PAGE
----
Circular breathing

The therapeutic benefit is said to be related to the circular breathing technique used to create didge music. Here is how it is described on Wikipedia:

“…a player breathes in through the nose at the same time as pushing stored air out of the mouth using the tongue and cheeks. A skilled player can refill the air in their lungs, and with practice can keep a note playing for as long as desired.”

Evidently, there are recordings of modern didgeridoo players playing without stopping for more than 40 minutes; Mark Atkins on Didgeridoo Concerto (1994) plays for over 50 minutes continuously.  Wow!  Watch him play Alan Dargin’s Hitchhiker:

You have to make a beeswax mouthpiece to fit on the orad-end of the instrument. The Didgeridoo store provides both written instructions and a DVD to show you how to do this.

Okay, then, looks like I am ready to go.  I just need the didge, the instructions, and a whopping spoonful of discipline.


  1. Hi Patricia, Great overview of this therapy. I’m a didgeridoo teacher and have worked with many people with sleep apnea and have seen very positive results. Did you ever get around to learning how to play? I’d love to hear your experience and what you found. All the best, AJ

  2. Hi Patricia,

    I wrote a comment about your last post on didges and just (belatedly) saw this one so I thought I’d comment again with a little more info and my own experience, so far (I’m the guy who had the MMA surgery that didn’t work):

    It turns out that LA Outback, which appears to be a competitor to the Didgeridoo Store that you listed, also has a lot of info on the didge and sleep apnea, including links to the University of Zurich study, a link to a YouTube about a group in Oregon that meets to play the didge for sleep apnea, and links to YouTubes by the guy behind the study, Alex Suarez. And it turns out that Alex started a company, Asate, that sells didgeridoos and instructions on how to play in the way that was used in the study.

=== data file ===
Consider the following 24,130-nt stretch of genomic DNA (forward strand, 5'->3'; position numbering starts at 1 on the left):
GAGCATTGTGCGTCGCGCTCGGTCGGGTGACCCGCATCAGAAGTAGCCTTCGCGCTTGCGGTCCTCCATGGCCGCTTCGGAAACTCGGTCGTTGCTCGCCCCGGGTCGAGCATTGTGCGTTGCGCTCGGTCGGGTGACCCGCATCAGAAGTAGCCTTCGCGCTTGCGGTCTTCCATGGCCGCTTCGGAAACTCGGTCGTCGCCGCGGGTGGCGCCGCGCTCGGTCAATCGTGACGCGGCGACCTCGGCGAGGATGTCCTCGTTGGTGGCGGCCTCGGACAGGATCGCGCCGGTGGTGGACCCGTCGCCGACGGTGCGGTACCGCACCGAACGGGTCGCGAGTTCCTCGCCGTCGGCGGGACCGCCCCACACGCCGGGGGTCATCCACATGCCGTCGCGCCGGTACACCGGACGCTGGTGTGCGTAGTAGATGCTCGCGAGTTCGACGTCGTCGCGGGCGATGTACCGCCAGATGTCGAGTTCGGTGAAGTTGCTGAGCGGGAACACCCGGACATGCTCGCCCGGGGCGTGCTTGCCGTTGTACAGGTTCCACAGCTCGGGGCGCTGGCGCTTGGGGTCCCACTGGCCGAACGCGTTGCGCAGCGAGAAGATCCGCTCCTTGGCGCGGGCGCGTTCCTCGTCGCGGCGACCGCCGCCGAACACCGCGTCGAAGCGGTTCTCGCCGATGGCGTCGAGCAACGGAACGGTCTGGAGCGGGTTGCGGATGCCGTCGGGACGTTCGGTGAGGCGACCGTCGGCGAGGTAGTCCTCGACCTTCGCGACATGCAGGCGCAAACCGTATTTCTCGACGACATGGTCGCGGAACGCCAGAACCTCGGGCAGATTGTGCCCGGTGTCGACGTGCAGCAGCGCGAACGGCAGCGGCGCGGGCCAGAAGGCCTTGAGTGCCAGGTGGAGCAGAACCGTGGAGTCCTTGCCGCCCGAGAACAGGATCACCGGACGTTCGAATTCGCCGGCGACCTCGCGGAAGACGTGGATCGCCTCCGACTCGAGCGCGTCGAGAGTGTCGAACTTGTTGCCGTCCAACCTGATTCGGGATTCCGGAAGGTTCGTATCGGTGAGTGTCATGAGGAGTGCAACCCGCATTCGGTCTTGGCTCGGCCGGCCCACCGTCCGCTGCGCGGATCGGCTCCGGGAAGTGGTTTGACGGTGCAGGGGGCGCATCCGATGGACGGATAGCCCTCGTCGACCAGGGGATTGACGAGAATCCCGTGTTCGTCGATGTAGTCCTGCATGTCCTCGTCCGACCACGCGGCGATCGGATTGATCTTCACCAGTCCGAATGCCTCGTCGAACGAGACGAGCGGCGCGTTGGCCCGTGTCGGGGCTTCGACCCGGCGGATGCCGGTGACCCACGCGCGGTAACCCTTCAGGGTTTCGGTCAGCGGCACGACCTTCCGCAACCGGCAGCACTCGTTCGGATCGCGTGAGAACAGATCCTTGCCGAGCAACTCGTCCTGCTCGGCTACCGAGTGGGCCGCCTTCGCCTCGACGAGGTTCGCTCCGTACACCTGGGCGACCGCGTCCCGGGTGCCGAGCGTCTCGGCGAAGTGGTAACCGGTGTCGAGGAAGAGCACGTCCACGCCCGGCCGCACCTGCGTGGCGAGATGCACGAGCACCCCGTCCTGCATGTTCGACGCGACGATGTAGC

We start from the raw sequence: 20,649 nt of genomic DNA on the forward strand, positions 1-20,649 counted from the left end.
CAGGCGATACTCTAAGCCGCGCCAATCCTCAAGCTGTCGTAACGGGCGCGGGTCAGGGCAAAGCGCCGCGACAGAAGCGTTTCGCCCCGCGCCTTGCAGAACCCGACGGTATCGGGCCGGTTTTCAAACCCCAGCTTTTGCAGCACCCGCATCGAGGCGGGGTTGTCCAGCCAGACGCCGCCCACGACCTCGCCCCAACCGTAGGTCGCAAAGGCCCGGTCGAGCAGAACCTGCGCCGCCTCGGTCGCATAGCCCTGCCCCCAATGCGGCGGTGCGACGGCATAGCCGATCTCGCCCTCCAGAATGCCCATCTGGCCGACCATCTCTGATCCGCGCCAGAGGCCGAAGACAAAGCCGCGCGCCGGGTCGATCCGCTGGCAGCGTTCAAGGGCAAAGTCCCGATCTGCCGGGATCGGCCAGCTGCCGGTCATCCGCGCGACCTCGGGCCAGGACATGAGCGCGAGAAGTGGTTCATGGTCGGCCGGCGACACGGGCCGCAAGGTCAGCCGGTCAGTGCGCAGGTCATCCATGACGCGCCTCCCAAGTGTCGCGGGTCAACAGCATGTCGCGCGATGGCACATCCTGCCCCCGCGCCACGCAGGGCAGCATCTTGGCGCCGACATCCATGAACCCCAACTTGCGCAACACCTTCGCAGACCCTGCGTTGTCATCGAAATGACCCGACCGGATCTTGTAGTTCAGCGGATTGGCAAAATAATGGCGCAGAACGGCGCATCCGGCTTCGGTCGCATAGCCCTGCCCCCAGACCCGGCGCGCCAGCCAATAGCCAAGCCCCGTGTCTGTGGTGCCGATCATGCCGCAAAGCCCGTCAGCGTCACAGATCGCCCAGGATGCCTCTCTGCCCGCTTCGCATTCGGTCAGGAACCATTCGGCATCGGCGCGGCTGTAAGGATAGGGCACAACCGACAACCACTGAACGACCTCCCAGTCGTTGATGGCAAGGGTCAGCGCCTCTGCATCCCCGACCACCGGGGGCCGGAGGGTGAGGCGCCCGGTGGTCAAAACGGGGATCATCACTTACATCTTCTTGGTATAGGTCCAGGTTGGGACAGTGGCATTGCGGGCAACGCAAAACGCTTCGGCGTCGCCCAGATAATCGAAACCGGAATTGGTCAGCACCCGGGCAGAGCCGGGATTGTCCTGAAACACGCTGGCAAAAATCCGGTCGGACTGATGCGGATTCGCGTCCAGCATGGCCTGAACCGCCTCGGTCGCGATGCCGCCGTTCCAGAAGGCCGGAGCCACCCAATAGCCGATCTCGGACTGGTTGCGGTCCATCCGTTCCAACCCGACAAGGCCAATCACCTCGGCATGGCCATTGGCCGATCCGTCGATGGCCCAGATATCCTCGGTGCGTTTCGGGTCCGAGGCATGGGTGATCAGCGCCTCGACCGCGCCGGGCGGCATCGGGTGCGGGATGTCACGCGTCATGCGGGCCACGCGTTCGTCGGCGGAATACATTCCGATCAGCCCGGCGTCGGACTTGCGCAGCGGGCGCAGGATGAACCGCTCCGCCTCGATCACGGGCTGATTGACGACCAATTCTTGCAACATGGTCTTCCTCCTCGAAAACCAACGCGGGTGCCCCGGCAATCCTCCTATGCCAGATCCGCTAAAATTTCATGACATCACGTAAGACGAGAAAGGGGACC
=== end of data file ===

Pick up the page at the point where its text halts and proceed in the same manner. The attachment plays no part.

I got in contact, bought one of his travel didges (very convenient, three sections that screw together so it’s small enough when disassembled to put in your carryon) and also signed up for the lessons–but the package of the didge and the lessons is expensive, over $500, and I’m still not sure if it’s having any effect (but it’s only been a few weeks and the Zurich study was for four months). I think the big news is that, unlike many stories written about the Zurich study, Alex makes very clear that circular breathing is not the key component, and in fact is not necessary to get results.

    I’d be very curious to know if anyone else in the SF Bay Area is playing the didge and whether there is a group or groups like the one in Oregon.


  3. I’m curious if you have an update on you digeridoo playing/training and if it has impacted your sleep apnea. I have found CPAP (actually C-Flex) treats my OSA well without the discomfort problems that some report…. however I’ve been reading about this digeridoo and thought it sounded like fun,!?!? with some health benefits?!?! Thanks.